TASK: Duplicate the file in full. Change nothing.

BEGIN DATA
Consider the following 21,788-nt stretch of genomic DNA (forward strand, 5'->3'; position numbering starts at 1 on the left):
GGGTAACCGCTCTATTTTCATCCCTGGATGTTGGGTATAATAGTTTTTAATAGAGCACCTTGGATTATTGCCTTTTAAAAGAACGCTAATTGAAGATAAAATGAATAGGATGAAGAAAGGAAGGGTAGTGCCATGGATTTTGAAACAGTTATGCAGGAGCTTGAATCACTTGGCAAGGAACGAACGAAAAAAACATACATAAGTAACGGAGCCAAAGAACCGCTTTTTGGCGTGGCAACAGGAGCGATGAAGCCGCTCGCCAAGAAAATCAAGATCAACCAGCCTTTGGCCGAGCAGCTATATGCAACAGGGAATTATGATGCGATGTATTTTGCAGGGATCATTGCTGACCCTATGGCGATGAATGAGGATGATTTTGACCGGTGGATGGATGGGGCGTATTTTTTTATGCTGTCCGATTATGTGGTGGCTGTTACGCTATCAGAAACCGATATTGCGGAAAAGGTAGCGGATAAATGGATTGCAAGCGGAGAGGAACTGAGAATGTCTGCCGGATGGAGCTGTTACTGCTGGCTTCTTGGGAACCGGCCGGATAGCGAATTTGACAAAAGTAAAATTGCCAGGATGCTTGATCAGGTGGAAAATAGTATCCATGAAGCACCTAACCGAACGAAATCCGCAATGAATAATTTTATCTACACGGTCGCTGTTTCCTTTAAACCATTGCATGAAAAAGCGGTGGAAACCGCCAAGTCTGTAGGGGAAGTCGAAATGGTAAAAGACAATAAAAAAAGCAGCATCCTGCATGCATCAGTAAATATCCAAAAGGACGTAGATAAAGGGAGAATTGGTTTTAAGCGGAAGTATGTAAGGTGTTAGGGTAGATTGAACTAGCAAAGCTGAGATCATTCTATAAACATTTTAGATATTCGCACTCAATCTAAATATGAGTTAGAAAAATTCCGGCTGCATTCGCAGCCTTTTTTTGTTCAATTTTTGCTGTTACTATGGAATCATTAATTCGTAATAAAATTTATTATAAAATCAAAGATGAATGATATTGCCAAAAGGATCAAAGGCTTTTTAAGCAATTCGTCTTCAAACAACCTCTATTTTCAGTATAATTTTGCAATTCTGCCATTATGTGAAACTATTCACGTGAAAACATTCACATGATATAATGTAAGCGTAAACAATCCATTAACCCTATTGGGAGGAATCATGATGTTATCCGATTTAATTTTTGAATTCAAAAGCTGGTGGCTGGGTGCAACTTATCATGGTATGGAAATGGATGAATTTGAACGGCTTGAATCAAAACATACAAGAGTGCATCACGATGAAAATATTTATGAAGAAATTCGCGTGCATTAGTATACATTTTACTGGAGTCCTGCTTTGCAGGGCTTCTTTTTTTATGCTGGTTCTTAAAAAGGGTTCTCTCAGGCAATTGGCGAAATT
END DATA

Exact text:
Consider the following 21,788-nt stretch of genomic DNA (forward strand, 5'->3'; position numbering starts at 1 on the left):
GGGTAACCGCTCTATTTTCATCCCTGGATGTTGGGTATAATAGTTTTTAATAGAGCACCTTGGATTATTGCCTTTTAAAAGAACGCTAATTGAAGATAAAATGAATAGGATGAAGAAAGGAAGGGTAGTGCCATGGATTTTGAAACAGTTATGCAGGAGCTTGAATCACTTGGCAAGGAACGAACGAAAAAAACATACATAAGTAACGGAGCCAAAGAACCGCTTTTTGGCGTGGCAACAGGAGCGATGAAGCCGCTCGCCAAGAAAATCAAGATCAACCAGCCTTTGGCCGAGCAGCTATATGCAACAGGGAATTATGATGCGATGTATTTTGCAGGGATCATTGCTGACCCTATGGCGATGAATGAGGATGATTTTGACCGGTGGATGGATGGGGCGTATTTTTTTATGCTGTCCGATTATGTGGTGGCTGTTACGCTATCAGAAACCGATATTGCGGAAAAGGTAGCGGATAAATGGATTGCAAGCGGAGAGGAACTGAGAATGTCTGCCGGATGGAGCTGTTACTGCTGGCTTCTTGGGAACCGGCCGGATAGCGAATTTGACAAAAGTAAAATTGCCAGGATGCTTGATCAGGTGGAAAATAGTATCCATGAAGCACCTAACCGAACGAAATCCGCAATGAATAATTTTATCTACACGGTCGCTGTTTCCTTTAAACCATTGCATGAAAAAGCGGTGGAAACCGCCAAGTCTGTAGGGGAAGTCGAAATGGTAAAAGACAATAAAAAAAGCAGCATCCTGCATGCATCAGTAAATATCCAAAAGGACGTAGATAAAGGGAGAATTGGTTTTAAGCGGAAGTATGTAAGGTGTTAGGGTAGATTGAACTAGCAAAGCTGAGATCATTCTATAAACATTTTAGATATTCGCACTCAATCTAAATATGAGTTAGAAAAATTCCGGCTGCATTCGCAGCCTTTTTTTGTTCAATTTTTGCTGTTACTATGGAATCATTAATTCGTAATAAAATTTATTATAAAATCAAAGATGAATGATATTGCCAAAAGGATCAAAGGCTTTTTAAGCAATTCGTCTTCAAACAACCTCTATTTTCAGTATAATTTTGCAATTCTGCCATTATGTGAAACTATTCACGTGAAAACATTCACATGATATAATGTAAGCGTAAACAATCCATTAACCCTATTGGGAGGAATCATGATGTTATCCGATTTAATTTTTGAATTCAAAAGCTGGTGGCTGGGTGCAACTTATCATGGTATGGAAATGGATGAATTTGAACGGCTTGAATCAAAACATACAAGAGTGCATCACGATGAAAATATTTATGAAGAAATTCGCGTGCATTAGTATACATTTTACTGGAGTCCTGCTTTGCAGGGCTTCTTTTTTTATGCTGGTTCTTAAAAAGGGTTCTCTCAGGCAATTGGCGAAATT